September 9 will mark the one-year anniversary of the San Bruno pipeline explosion and subsequent fire in which eight people were killed and 38 homes destroyed. Leading up to the anniversary, Amy Standen of KQED QUEST is interviewing survivors of the disaster. This is Part Two of the series; you can listen to Part 1 here.
“No matter how fast or how hard you tried to move, the house just kept sucking you back in.”
The Zapata family were in their house on Earl Avenue when the explosion occurred. Their home was damaged but not destroyed. During the fire, Tammy and her daughter transported their neighbor, Joseph Ruigomez, to the hospital. He’d been watching the football game with his girlfriend, Jessica Morales, who died in the blaze. Ruigomez was badly injured but survived.
Amanda was sitting here on the couch, watching TV. I was cooking, as usual. See how all those big trees are like that? No matter how high up you looked, all you could see was fire. You couldn’t see anything. My daughter was so freaked out that she couldn’t move. And Mike kept trying to get her out of the house, he actually picked her up and like tossed her. It wasn’t so much what you could see at that point, it was the noise. The noise was so loud, it was deafening. You couldn’t hear yourself, let alone anyone else. It sounded just like a plane crashed in our backyard.
We were trapped. When you’re in a dream and you’re trying to run as fast as you can, but you feel like you’re getting nowhere like you’re in quicksand? That’s how it felt. No matter how fast or how hard you tried to move, the house just kept sucking you back in.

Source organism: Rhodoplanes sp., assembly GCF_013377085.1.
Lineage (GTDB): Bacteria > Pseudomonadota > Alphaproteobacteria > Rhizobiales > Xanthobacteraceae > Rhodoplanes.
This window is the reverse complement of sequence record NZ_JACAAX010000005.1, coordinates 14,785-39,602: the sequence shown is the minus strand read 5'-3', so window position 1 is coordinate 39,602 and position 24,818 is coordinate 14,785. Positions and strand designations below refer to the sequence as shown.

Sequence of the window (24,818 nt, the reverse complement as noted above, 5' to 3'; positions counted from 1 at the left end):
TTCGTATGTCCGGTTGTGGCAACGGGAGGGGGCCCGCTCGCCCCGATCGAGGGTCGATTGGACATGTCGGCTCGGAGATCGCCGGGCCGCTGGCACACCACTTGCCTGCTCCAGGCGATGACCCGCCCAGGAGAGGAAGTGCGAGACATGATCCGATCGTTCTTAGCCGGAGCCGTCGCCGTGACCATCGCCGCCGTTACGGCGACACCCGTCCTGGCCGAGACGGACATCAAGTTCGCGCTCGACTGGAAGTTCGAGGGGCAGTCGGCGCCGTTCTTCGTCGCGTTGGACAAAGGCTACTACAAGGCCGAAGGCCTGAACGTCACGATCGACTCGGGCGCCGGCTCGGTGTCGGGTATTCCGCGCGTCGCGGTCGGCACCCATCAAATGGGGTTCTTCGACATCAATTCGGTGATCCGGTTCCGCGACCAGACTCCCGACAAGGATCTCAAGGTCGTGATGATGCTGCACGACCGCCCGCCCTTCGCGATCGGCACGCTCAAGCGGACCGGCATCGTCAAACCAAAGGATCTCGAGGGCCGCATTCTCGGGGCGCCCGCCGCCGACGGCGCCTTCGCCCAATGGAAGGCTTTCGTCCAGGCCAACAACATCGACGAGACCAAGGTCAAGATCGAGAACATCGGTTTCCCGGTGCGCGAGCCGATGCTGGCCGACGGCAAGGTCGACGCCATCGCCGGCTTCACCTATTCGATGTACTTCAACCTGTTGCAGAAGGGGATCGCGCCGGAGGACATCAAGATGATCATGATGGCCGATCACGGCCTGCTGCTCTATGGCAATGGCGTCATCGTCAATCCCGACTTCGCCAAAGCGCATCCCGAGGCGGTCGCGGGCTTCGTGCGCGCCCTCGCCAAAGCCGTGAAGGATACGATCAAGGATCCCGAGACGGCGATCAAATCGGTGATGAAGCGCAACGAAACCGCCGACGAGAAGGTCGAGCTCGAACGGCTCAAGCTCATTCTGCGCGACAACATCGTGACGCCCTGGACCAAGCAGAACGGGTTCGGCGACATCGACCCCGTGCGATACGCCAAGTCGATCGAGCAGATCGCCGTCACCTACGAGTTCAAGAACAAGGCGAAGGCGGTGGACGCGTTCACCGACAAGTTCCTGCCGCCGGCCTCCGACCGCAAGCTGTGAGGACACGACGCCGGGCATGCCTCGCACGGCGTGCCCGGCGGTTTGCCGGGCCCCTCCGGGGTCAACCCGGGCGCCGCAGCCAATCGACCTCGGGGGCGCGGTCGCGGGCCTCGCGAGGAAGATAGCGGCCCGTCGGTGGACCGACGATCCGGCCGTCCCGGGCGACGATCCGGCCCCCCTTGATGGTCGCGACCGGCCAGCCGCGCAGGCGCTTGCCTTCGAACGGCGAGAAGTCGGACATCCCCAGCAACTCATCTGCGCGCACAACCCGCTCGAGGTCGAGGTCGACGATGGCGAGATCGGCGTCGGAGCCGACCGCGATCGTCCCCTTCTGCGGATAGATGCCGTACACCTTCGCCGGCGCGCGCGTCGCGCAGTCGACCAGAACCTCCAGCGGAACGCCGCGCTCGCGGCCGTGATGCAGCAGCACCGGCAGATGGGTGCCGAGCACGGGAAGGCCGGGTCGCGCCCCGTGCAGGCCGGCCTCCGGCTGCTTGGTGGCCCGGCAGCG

And then when we got down the walkway, Joe came running up. He had no skin. It looked like he had a shredded t-shirt, but it was the skin all melted off him. His face was all white. You could hardly see features. In fact, he still had smoke coming off his entire body. When he tried to open the door to get in, he couldn’t. Because his hands were so badly burned.
That was like Mr. Toad’s Wild Ride. I ran stop signs, stop lights, I made left turns through red lights. But I’m telling you, God drove, because everyone parted waters for us to get him there.
You know we can’t use our street anymore. So every day that reminds you. Even if you think you’re going to forget it, you’re not. And the sound of all the construction; you know it’s people who’ve lost their homes and are rebuilding. But you can’t forget it. You’ll never forget it. You may learn to deal with it, but you’ll never forget the sounds, and the smells, and the rest. You just can’t.
Here’s an eyewitness video of the conflagration, from the files of the National Transportation Safety Board:
All of our San Bruno Stories:
- Part 1: ‘I didn’t want to die. But then I go, whatever, I didn’t want my kids to die.’
- Part 2: ‘He still had smoke coming off his entire body.’
- Part 3: ‘The kids ask, ‘Why was the fire on our house?’
- Part 4: ‘I knew our house…[was] gone, but I was smiling…’
- Part 5: ‘She’s screaming into her cell phone, and all I heard was screaming’
- Part 6: ‘They cut corners, took shortcuts…’